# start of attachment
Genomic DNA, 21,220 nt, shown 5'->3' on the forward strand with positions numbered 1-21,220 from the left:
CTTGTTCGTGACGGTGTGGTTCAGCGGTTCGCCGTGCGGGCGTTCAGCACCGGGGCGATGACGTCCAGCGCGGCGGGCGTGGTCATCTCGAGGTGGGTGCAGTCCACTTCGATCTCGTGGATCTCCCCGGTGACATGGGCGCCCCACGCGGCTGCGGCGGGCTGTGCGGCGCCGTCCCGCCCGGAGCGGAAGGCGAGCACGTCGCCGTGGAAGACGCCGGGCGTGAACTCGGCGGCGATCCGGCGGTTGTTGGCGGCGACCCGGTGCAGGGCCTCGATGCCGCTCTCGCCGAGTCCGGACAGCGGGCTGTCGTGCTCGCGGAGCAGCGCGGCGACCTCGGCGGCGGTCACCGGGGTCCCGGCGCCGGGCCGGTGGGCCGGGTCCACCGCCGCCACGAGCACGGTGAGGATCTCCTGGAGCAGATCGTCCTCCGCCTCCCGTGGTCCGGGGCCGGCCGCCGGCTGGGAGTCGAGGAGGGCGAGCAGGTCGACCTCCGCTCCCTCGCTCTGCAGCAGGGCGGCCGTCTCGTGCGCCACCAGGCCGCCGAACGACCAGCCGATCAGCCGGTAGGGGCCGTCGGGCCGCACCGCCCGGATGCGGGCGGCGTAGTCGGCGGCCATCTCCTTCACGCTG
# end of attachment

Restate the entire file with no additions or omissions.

Genomic DNA, 21,220 nt, shown 5'->3' on the forward strand with positions numbered 1-21,220 from the left:
CTTGTTCGTGACGGTGTGGTTCAGCGGTTCGCCGTGCGGGCGTTCAGCACCGGGGCGATGACGTCCAGCGCGGCGGGCGTGGTCATCTCGAGGTGGGTGCAGTCCACTTCGATCTCGTGGATCTCCCCGGTGACATGGGCGCCCCACGCGGCTGCGGCGGGCTGTGCGGCGCCGTCCCGCCCGGAGCGGAAGGCGAGCACGTCGCCGTGGAAGACGCCGGGCGTGAACTCGGCGGCGATCCGGCGGTTGTTGGCGGCGACCCGGTGCAGGGCCTCGATGCCGCTCTCGCCGAGTCCGGACAGCGGGCTGTCGTGCTCGCGGAGCAGCGCGGCGACCTCGGCGGCGGTCACCGGGGTCCCGGCGCCGGGCCGGTGGGCCGGGTCCACCGCCGCCACGAGCACGGTGAGGATCTCCTGGAGCAGATCGTCCTCCGCCTCCCGTGGTCCGGGGCCGGCCGCCGGCTGGGAGTCGAGGAGGGCGAGCAGGTCGACCTCCGCTCCCTCGCTCTGCAGCAGGGCGGCCGTCTCGTGCGCCACCAGGCCGCCGAACGACCAGCCGATCAGCCGGTAGGGGCCGTCGGGCCGCACCGCCCGGATGCGGGCGGCGTAGTCGGCGGCCATCTCCTTCACGCTG